Chinese authorities have 'banned' major media outlets in the mainland from covering Disney's live-action adaptation of 'Mulan', according to a report from Reuters. People familiar with the matter told Reuters that the order was issued following global controversy over the film's links to the Xinjiang region.
When the highly anticipated film debuted on Disney+ last week, fans took note of the end credits, which included thanks to authorities in Xinjiang, a region that has been complicit in the clampdown on ethnic Uyghurs and Muslims. This prompted a boycott of the film in overseas markets.
This is truly outrageous: The new live-action Mulan THANKS the Turpan Public Security Bureau (in southern Xinjiang) in the credits. That specific public security bureau has been deeply involved in the Xinjiang concentration camps.— B. Allen-Ebrahimian (@BethanyAllenEbr) September 7, 2020
h/t @jeannette_ng @shawnwzhang pic.twitter.com/db8bpA3Yl1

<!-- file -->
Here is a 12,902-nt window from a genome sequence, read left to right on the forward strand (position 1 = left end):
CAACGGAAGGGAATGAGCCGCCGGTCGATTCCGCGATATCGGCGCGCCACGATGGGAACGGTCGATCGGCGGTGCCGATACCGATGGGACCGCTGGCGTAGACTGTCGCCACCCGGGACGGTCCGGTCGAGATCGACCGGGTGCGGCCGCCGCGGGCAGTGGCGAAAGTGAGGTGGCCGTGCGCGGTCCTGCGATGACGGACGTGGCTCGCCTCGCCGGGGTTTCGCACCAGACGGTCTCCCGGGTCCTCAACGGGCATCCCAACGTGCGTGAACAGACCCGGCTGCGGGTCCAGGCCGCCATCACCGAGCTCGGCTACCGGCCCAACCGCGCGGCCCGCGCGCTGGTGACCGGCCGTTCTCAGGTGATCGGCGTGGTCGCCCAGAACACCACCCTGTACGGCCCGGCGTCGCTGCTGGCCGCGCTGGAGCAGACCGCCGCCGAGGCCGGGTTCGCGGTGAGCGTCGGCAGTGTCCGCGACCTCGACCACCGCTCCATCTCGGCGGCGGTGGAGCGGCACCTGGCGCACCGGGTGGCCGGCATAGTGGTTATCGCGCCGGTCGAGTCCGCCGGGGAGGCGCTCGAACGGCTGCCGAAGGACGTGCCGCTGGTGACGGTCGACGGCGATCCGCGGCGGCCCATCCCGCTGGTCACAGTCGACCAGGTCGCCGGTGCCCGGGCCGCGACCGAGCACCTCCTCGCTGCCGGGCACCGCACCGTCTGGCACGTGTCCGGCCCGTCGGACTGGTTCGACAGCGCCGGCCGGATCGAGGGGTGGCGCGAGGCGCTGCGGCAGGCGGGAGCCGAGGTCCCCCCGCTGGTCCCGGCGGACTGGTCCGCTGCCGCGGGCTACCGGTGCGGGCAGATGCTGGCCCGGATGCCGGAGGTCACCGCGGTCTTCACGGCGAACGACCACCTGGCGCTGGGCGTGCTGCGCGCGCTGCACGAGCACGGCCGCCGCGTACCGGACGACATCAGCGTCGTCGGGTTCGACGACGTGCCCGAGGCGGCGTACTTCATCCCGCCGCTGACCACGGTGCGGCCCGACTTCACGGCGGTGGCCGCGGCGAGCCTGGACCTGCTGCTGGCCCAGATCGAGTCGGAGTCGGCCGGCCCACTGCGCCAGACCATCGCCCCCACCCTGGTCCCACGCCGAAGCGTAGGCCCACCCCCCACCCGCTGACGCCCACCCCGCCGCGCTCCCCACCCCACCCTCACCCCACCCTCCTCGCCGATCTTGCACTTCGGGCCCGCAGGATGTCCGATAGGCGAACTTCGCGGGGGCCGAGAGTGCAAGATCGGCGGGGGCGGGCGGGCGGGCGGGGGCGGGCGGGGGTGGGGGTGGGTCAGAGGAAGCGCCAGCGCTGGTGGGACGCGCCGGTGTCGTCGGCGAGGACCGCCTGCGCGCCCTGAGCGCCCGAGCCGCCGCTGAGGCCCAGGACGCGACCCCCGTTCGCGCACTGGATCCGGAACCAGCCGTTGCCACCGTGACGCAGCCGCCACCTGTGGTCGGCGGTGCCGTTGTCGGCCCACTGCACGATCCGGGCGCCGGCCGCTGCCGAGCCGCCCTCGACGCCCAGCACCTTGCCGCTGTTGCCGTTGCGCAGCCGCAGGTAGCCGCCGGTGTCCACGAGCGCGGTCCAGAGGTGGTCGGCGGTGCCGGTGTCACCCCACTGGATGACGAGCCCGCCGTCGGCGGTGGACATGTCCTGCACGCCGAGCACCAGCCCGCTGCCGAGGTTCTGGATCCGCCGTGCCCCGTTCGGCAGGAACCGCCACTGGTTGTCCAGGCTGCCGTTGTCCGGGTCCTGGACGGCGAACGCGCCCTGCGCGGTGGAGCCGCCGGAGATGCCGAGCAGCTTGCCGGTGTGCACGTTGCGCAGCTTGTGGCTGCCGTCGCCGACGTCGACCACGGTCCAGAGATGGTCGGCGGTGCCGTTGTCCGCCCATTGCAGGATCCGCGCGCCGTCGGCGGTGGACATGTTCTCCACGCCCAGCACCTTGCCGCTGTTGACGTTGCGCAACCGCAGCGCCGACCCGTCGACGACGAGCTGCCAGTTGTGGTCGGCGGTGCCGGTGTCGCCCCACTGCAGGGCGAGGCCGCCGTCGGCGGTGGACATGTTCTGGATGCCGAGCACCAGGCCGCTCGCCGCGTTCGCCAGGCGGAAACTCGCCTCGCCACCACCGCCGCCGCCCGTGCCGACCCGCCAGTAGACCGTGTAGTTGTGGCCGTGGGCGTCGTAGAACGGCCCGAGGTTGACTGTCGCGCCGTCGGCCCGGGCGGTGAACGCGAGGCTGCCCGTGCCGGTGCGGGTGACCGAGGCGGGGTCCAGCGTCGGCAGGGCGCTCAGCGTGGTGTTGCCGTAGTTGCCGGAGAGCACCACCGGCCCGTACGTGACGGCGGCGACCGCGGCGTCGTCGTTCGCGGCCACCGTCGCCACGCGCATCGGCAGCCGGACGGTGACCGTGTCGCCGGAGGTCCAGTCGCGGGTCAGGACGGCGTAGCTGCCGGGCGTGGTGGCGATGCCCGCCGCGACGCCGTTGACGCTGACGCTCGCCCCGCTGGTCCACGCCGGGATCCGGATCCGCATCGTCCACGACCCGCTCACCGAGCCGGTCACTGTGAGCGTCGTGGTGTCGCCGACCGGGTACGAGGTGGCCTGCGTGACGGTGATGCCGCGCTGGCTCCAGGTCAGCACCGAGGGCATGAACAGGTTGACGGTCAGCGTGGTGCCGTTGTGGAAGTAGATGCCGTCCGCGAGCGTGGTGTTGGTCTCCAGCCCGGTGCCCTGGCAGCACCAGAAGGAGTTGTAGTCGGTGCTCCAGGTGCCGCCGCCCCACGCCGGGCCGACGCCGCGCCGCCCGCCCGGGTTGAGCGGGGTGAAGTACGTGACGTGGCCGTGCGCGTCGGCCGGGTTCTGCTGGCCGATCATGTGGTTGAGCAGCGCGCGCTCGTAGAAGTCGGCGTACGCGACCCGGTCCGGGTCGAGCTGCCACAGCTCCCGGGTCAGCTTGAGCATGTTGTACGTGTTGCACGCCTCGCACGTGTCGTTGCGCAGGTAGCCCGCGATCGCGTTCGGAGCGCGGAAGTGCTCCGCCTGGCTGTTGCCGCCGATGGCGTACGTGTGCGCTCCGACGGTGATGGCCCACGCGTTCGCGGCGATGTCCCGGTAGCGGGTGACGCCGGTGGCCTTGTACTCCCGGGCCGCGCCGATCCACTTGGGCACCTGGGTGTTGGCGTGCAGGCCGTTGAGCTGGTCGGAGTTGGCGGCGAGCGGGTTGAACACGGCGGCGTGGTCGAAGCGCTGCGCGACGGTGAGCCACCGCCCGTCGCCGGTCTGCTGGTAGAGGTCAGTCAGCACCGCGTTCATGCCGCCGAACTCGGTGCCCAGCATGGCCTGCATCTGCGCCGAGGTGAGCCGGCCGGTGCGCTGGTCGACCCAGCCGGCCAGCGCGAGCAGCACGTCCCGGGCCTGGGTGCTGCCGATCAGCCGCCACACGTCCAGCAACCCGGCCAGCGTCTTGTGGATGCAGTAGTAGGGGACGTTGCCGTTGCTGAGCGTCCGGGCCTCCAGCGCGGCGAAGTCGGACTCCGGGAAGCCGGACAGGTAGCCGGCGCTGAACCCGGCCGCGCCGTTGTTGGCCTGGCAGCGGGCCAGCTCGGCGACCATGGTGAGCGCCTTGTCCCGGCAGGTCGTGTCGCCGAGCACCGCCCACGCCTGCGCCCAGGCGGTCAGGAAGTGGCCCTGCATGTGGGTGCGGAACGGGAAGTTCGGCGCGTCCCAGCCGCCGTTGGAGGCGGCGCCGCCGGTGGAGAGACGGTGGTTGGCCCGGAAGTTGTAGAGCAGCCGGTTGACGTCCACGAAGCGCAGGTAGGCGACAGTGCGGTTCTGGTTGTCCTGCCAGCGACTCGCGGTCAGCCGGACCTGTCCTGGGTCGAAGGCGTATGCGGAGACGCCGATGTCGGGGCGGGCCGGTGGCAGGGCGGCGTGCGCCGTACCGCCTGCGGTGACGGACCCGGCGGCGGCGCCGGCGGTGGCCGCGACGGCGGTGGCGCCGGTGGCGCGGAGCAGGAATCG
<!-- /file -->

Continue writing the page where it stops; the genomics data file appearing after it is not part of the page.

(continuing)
Three sources told Reuters that media outlets had received the notice, two of whom said it was sent by the Cyberspace Administration of China. A fourth source at a major Chinese newspaper said he received a text message with a similar order from a senior colleague. No reason was given in the notice, but sources believe it to be linked to the Xinjiang controversy.
'Mulan' launches in Chinese cinemas today, but the media censorship could mean a blow for the US$200 million production. When Disney announced in August that the film would go directly to its Plus service for a premium price of US$29.99, it immediately made China the largest and most lucrative market that will get to see film on the big screen. Disney had high hopes for the film in China, where the ancient tale of the iconic warrior originated.
The Global Times, a state-run media outlet, criticised the backlash against the movie in an editorial, describing it as "another manifestation of the extreme ideologies regarding China among US public opinion".
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